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This book uncovers some lost history of radical political activity in the South, dispelling

the image of the South as conservative, provincial and unconcerned

with the problems of poverty, inequality, unemployment which plagued the region

 

 

Books by James Smethurst

 

The New Red Negro: The Literary Left and African American Poetry / Radicalism in the South Since Reconstruction

 

The Black Arts Movement

 

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Radicalism in the South Since Reconstruction

Edited by Chris Green, Rachel Rubin, and James Smethurst

 

Reviews

 

 

This book broadly frames the scholarly conversation about southern radicalism, putting essays covering a range of historical periods and topics in dialogue with each other so as to get a sense of the range of southern politics and history. — Palgrave Macmillan

 

“A welcome contribution to the growing body of revisionist scholarship influenced by postmodernism. The multidisciplinary essays do not belong to the traditional schools of either consensus or conflict history, but rather adopt the perspective of diversity without boundaries. Focusing on diversity within the region, they challenge the conventional notion of a South unified by reactionary ideology…As these essays clearly show, American history was changed by homegrown southern radicals who dared to dream and become the missionaries for a new social order.”—Ronald L. Lewis, Stuart and Joyce Robbins Chair in History, West Virginia University
 
“A stunning, dazzling and, ultimately, insightful collection of essays which reaffirms the simple fact that those who wish to understand the U.S. must understand the U.S. South—and those who wish to understand the U.S. South must read this book.”—Gerald Horne, author of Black and Brown:  African-Americans and the Mexican Revolution, 1910-1920 
 
"This book uncovers some lost history of radical political activity in the South, dispelling the image of the South as conservative, provincial and unconcerned with the problems of poverty, inequality, unemployment which plagued the region. Thanks to Smethurst, Green, and Rubin for disturbing our ideas of the South and adding to our knowledge of Southern politics and history."—Helen Matthews Lewis, author of Mountain Sisters: From Convent to Community in Appalachia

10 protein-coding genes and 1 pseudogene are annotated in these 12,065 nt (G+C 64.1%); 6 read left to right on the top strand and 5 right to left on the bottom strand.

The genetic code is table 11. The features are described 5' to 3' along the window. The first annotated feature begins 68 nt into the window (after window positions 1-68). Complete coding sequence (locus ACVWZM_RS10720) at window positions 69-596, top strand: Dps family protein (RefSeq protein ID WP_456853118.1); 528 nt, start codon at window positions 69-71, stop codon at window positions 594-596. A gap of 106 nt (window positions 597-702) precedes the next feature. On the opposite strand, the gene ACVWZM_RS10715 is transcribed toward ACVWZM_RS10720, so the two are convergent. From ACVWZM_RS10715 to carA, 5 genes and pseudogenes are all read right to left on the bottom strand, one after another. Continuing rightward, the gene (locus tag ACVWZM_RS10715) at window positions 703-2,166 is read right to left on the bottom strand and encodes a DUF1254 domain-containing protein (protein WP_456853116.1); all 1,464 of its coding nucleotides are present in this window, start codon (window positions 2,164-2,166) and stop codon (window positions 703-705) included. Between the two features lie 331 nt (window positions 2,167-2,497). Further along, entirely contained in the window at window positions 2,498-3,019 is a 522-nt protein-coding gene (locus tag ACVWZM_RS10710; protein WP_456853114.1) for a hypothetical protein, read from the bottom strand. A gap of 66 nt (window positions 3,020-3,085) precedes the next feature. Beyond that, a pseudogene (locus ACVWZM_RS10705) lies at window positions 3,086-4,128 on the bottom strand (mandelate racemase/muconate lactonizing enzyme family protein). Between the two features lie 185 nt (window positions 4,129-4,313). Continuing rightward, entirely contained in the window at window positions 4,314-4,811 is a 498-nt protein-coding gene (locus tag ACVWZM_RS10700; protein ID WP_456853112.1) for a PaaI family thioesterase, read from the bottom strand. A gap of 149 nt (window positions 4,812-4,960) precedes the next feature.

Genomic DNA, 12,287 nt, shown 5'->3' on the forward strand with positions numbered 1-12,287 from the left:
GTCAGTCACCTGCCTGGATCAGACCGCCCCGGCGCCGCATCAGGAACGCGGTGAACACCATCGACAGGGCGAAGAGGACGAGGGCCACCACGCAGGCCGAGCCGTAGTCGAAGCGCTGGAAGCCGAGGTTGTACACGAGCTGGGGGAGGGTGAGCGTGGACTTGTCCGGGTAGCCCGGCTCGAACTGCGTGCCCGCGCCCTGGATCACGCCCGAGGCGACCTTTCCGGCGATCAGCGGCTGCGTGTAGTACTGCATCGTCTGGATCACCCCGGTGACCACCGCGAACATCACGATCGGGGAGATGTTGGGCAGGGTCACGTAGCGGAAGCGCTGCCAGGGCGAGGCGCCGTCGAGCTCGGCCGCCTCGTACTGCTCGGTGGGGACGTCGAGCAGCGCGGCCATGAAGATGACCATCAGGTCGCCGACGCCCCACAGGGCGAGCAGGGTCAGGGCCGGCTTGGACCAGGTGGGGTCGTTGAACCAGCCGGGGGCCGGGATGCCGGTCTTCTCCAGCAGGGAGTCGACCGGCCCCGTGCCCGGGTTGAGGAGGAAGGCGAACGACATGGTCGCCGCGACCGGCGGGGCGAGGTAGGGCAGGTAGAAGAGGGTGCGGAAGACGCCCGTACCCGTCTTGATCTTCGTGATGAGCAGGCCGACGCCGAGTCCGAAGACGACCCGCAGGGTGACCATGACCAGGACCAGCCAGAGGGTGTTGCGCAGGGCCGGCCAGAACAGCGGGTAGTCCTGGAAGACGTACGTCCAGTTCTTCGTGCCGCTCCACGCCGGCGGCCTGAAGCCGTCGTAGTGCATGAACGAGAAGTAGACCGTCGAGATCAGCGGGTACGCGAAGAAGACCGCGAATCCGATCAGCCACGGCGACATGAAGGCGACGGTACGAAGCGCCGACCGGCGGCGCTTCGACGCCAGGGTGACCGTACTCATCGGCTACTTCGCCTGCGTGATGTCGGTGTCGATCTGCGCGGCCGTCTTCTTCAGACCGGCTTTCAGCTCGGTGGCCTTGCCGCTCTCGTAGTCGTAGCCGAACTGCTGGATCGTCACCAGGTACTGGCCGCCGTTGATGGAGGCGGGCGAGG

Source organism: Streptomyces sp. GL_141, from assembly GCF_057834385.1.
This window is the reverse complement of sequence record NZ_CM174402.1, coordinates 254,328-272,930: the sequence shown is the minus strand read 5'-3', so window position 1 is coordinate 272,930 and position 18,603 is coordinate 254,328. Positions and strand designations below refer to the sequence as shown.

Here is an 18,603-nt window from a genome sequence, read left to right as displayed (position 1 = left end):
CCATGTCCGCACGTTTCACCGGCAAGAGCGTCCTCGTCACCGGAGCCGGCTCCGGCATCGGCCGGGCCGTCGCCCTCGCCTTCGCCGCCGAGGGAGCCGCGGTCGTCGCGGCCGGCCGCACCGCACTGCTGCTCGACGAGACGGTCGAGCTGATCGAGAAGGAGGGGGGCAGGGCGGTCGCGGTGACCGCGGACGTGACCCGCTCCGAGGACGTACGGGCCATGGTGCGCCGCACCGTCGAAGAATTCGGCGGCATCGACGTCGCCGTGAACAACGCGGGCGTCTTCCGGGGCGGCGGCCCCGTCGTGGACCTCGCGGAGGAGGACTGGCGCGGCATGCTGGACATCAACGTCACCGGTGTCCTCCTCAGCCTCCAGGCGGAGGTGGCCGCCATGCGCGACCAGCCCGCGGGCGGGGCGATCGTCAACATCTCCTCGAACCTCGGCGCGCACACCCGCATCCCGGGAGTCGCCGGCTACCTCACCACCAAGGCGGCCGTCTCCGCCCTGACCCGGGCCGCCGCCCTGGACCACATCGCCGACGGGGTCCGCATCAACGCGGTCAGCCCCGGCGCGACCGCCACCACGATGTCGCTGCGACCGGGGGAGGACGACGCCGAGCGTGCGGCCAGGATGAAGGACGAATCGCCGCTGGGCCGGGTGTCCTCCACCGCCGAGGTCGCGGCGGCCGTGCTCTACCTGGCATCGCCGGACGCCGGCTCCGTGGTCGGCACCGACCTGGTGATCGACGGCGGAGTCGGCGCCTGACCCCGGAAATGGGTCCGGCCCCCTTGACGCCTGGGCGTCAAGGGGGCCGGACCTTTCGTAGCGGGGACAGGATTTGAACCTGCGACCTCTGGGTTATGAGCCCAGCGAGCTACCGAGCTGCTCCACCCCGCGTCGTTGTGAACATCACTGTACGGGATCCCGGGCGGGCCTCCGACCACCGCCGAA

“Radicalism in the South is a scintillating blend of historical narrative, biography, reminiscence, primary materials, cultural studies, and literary criticism. By thoughtfully combining fresh source materials and perspectives, the volume presents the political and cultural terrain of the post-Reconstruction South as we have seldom seen it—from the angle of labor, the Left, cultural workers, anti-racist activists, and more. The result is an indispensable addition to the growing collection of works that encourage the reconsideration of a region too often shrouded in clichés and myths.”—Alan Wald, Professor, Program in American Culture, University of Michigan, and author of Trinity of Passion: The U.S. Literary Left and the Anti-fascist Crusade

 

James Smethurst is Associate Professor of History and Afro-American Studies in the W.E.B. Du Bois Department of Afro-American Studies, University of Massachusetts-Amherst. Rachel Rubin is Associate Professor of American Studies, University of Massachusetts-Boston. Chris Green is Assistant Professor of English, Marshall University.   

 

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AALBC.com's 25 Best Selling Books


 

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#19 - Stackin' Paper by Joy King

#20 - Children of the Street: An Inspector Darko Dawson Mystery by Kwei Quartey

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#16 - Black Titan: A.G. Gaston and the Making of a Black American Millionaire by Carol Jenkins

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#18 - A New Earth: Awakening to Your Life's Purpose by Eckhart Tolle

#19 - John Oliver Killens: A Life of Black Literary Activism by Keith Gilyard

#20 - Alain L. Locke: The Biography of a Philosopher by Leonard Harris

#21 - Age Ain't Nothing but a Number: Black Women Explore Midlife by Carleen Brice

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#24 - 101 Things Every Boy/Young Man of Color Should Know by LaMarr Darnell Shields

#25 - Beyond the Black Lady: Sexuality and the New African American Middle Class  by Lisa B. Thompson

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The Black Arts Movement (Smethurst)

The Black Arts Movement
Literary Nationalism in the 1960s and 1970s

By James Edward Smethurst 

Emerging from a matrix of Old Left, black nationalist, and bohemian ideologies and institutions, African American artists and intellectuals in the 1960s coalesced to form the Black Arts Movement, the cultural wing of the Black Power Movement. In this comprehensive analysis, James Smethurst examines the formation of the Black Arts Movement and demonstrates how it deeply influenced the production and reception of literature and art in the United States through its negotiations of the ideological climate of the Cold War, decolonization, and the civil rights movement.